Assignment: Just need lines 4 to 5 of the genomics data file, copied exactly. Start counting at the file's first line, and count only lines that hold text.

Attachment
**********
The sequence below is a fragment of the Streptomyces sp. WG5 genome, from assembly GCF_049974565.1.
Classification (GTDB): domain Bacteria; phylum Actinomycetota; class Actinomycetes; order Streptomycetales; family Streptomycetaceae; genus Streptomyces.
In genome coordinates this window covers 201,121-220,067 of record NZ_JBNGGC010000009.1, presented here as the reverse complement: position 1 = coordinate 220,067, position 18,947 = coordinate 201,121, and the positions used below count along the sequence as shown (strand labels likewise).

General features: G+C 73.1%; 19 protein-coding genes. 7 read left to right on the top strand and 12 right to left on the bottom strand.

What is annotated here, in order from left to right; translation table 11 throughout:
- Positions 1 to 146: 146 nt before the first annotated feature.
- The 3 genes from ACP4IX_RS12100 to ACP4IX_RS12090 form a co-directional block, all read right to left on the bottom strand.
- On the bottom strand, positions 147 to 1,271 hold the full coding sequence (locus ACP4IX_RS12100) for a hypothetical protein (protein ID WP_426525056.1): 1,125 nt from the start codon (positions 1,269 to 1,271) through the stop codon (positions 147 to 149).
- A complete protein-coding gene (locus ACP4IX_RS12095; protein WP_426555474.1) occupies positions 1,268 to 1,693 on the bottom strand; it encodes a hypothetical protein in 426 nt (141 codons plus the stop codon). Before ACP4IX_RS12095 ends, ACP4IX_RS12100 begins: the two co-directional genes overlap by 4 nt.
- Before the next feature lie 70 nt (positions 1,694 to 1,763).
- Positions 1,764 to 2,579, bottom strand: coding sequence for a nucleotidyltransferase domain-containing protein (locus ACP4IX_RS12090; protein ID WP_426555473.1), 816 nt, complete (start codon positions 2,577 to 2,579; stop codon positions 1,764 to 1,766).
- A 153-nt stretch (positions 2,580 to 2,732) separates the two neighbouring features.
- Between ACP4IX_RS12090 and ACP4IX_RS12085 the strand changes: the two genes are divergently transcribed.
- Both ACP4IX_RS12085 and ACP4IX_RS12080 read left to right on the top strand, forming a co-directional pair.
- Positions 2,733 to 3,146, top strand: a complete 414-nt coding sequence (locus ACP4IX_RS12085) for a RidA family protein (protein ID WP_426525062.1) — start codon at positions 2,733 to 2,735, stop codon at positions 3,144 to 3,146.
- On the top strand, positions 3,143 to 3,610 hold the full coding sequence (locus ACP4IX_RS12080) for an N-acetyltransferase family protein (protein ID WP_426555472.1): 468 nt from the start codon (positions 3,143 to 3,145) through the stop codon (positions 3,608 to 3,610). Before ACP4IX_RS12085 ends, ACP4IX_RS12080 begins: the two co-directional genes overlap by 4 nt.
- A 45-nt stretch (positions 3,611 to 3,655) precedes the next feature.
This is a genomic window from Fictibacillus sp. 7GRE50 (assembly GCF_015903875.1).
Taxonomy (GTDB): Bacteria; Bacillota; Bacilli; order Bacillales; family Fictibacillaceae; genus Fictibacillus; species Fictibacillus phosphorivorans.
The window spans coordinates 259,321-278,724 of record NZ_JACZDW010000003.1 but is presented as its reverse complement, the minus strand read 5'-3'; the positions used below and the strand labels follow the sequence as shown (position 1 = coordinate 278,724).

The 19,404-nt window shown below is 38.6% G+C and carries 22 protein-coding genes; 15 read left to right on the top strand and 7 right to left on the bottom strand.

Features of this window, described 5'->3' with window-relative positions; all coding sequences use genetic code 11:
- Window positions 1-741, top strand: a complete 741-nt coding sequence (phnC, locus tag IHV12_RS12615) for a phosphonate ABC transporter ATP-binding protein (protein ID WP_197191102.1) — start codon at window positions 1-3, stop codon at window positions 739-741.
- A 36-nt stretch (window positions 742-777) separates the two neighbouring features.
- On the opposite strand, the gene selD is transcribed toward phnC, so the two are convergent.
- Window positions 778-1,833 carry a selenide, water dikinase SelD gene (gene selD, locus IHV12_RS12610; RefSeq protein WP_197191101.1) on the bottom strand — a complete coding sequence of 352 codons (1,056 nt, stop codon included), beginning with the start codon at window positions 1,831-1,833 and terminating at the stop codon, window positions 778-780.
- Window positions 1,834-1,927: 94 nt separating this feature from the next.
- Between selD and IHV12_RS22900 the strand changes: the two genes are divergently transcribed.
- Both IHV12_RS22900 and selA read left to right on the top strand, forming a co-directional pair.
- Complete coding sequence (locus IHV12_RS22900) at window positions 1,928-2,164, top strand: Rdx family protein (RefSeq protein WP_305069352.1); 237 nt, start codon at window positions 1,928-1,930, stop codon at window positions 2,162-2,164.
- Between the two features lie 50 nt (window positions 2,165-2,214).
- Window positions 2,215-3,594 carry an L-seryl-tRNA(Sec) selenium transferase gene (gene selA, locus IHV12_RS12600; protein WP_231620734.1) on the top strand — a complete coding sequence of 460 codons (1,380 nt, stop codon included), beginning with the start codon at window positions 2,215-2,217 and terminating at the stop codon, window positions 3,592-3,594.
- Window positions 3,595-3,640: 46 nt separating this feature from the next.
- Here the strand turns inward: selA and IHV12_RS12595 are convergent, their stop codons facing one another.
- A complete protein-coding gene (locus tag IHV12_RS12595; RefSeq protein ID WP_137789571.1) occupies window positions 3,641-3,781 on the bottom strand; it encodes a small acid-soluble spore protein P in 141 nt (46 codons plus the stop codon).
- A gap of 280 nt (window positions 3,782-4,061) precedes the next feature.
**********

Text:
General features: G+C 73.1%; 19 protein-coding genes. 7 read left to right on the top strand and 12 right to left on the bottom strand.

What is annotated here, in order from left to right; translation table 11 throughout: